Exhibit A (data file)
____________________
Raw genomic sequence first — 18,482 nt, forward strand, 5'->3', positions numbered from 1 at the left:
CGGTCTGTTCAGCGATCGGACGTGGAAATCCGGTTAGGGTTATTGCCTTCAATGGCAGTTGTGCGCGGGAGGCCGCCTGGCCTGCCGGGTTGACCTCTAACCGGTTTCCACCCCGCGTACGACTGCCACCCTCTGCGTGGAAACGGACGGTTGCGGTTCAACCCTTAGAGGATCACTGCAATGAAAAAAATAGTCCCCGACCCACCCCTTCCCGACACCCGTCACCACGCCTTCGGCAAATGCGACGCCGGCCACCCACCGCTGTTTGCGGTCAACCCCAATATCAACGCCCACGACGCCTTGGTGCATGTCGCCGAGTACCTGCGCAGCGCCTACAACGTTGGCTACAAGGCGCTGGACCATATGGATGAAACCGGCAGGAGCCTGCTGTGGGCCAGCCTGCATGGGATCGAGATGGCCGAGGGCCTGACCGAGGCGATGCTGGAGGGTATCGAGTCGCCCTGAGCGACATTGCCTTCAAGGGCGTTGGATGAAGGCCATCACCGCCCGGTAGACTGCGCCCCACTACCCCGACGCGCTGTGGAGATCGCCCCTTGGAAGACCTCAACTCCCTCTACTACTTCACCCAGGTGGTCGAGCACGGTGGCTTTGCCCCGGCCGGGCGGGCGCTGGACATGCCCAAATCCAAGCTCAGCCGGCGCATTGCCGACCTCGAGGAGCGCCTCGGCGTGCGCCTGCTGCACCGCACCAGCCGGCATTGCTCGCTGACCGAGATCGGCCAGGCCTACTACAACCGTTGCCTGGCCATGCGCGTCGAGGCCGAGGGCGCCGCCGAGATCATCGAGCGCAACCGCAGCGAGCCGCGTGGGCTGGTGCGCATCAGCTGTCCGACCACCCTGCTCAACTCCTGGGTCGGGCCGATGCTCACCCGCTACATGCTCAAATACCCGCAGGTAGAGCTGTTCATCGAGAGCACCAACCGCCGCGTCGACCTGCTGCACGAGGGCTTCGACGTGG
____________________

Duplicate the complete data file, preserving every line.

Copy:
Raw genomic sequence first — 18,482 nt, forward strand, 5'->3', positions numbered from 1 at the left:
CGGTCTGTTCAGCGATCGGACGTGGAAATCCGGTTAGGGTTATTGCCTTCAATGGCAGTTGTGCGCGGGAGGCCGCCTGGCCTGCCGGGTTGACCTCTAACCGGTTTCCACCCCGCGTACGACTGCCACCCTCTGCGTGGAAACGGACGGTTGCGGTTCAACCCTTAGAGGATCACTGCAATGAAAAAAATAGTCCCCGACCCACCCCTTCCCGACACCCGTCACCACGCCTTCGGCAAATGCGACGCCGGCCACCCACCGCTGTTTGCGGTCAACCCCAATATCAACGCCCACGACGCCTTGGTGCATGTCGCCGAGTACCTGCGCAGCGCCTACAACGTTGGCTACAAGGCGCTGGACCATATGGATGAAACCGGCAGGAGCCTGCTGTGGGCCAGCCTGCATGGGATCGAGATGGCCGAGGGCCTGACCGAGGCGATGCTGGAGGGTATCGAGTCGCCCTGAGCGACATTGCCTTCAAGGGCGTTGGATGAAGGCCATCACCGCCCGGTAGACTGCGCCCCACTACCCCGACGCGCTGTGGAGATCGCCCCTTGGAAGACCTCAACTCCCTCTACTACTTCACCCAGGTGGTCGAGCACGGTGGCTTTGCCCCGGCCGGGCGGGCGCTGGACATGCCCAAATCCAAGCTCAGCCGGCGCATTGCCGACCTCGAGGAGCGCCTCGGCGTGCGCCTGCTGCACCGCACCAGCCGGCATTGCTCGCTGACCGAGATCGGCCAGGCCTACTACAACCGTTGCCTGGCCATGCGCGTCGAGGCCGAGGGCGCCGCCGAGATCATCGAGCGCAACCGCAGCGAGCCGCGTGGGCTGGTGCGCATCAGCTGTCCGACCACCCTGCTCAACTCCTGGGTCGGGCCGATGCTCACCCGCTACATGCTCAAATACCCGCAGGTAGAGCTGTTCATCGAGAGCACCAACCGCCGCGTCGACCTGCTGCACGAGGGCTTCGACGTGG